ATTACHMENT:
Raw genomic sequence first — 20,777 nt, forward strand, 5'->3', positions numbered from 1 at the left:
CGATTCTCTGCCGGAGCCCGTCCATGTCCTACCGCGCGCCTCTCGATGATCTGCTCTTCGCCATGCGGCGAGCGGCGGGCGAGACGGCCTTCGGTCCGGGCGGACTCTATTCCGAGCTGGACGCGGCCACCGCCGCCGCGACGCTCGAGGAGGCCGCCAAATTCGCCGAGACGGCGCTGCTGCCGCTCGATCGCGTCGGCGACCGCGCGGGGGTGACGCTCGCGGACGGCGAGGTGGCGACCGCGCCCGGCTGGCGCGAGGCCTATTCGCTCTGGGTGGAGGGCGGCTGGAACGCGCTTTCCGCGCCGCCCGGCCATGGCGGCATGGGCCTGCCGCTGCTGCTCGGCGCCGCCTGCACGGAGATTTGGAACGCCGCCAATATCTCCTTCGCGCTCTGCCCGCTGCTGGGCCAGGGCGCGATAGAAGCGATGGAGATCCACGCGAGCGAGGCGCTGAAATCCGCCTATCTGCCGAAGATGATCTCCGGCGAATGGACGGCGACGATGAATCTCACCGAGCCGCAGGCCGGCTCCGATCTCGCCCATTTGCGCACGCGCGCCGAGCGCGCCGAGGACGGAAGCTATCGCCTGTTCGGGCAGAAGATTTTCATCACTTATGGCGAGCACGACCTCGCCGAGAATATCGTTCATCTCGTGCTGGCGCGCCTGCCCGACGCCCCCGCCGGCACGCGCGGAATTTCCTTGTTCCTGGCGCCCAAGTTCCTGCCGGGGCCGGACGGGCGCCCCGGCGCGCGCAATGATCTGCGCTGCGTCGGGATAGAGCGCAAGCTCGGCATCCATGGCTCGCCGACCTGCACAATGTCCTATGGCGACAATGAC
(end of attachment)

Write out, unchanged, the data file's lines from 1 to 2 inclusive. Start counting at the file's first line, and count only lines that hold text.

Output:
Raw genomic sequence first — 20,777 nt, forward strand, 5'->3', positions numbered from 1 at the left:
CGATTCTCTGCCGGAGCCCGTCCATGTCCTACCGCGCGCCTCTCGATGATCTGCTCTTCGCCATGCGGCGAGCGGCGGGCGAGACGGCCTTCGGTCCGGGCGGACTCTATTCCGAGCTGGACGCGGCCACCGCCGCCGCGACGCTCGAGGAGGCCGCCAAATTCGCCGAGACGGCGCTGCTGCCGCTCGATCGCGTCGGCGACCGCGCGGGGGTGACGCTCGCGGACGGCGAGGTGGCGACCGCGCCCGGCTGGCGCGAGGCCTATTCGCTCTGGGTGGAGGGCGGCTGGAACGCGCTTTCCGCGCCGCCCGGCCATGGCGGCATGGGCCTGCCGCTGCTGCTCGGCGCCGCCTGCACGGAGATTTGGAACGCCGCCAATATCTCCTTCGCGCTCTGCCCGCTGCTGGGCCAGGGCGCGATAGAAGCGATGGAGATCCACGCGAGCGAGGCGCTGAAATCCGCCTATCTGCCGAAGATGATCTCCGGCGAATGGACGGCGACGATGAATCTCACCGAGCCGCAGGCCGGCTCCGATCTCGCCCATTTGCGCACGCGCGCCGAGCGCGCCGAGGACGGAAGCTATCGCCTGTTCGGGCAGAAGATTTTCATCACTTATGGCGAGCACGACCTCGCCGAGAATATCGTTCATCTCGTGCTGGCGCGCCTGCCCGACGCCCCCGCCGGCACGCGCGGAATTTCCTTGTTCCTGGCGCCCAAGTTCCTGCCGGGGCCGGACGGGCGCCCCGGCGCGCGCAATGATCTGCGCTGCGTCGGGATAGAGCGCAAGCTCGGCATCCATGGCTCGCCGACCTGCACAATGTCCTATGGCGACAATGAC